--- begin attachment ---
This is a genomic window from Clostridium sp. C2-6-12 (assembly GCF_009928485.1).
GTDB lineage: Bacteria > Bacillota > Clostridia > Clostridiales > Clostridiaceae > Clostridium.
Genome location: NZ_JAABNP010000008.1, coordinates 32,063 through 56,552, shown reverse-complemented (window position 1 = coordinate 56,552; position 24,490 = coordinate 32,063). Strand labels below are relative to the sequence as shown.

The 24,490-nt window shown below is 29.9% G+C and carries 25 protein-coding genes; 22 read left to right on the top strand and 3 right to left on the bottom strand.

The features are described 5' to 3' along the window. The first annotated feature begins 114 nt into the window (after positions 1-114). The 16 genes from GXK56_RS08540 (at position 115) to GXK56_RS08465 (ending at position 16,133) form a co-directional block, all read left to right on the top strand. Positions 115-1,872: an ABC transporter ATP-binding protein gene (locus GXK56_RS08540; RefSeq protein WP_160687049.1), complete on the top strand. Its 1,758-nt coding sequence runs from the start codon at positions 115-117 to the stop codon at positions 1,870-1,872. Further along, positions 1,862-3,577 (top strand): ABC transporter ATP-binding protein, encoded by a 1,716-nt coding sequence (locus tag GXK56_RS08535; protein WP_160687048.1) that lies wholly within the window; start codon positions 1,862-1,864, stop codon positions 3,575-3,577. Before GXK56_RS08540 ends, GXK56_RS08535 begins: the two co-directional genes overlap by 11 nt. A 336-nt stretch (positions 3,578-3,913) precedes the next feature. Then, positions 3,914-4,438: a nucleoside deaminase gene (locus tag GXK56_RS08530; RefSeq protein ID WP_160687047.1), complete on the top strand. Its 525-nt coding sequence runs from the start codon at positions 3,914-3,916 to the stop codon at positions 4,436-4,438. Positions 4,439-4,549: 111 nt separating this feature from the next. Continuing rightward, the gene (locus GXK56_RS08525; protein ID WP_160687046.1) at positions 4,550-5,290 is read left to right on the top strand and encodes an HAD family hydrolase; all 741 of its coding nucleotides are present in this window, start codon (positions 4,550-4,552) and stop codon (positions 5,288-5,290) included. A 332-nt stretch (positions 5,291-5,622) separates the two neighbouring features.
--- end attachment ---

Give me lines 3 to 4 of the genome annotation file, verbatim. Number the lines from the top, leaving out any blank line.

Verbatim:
Genome location: NZ_JAABNP010000008.1, coordinates 32,063 through 56,552, shown reverse-complemented (window position 1 = coordinate 56,552; position 24,490 = coordinate 32,063). Strand labels below are relative to the sequence as shown.

The 24,490-nt window shown below is 29.9% G+C and carries 25 protein-coding genes; 22 read left to right on the top strand and 3 right to left on the bottom strand.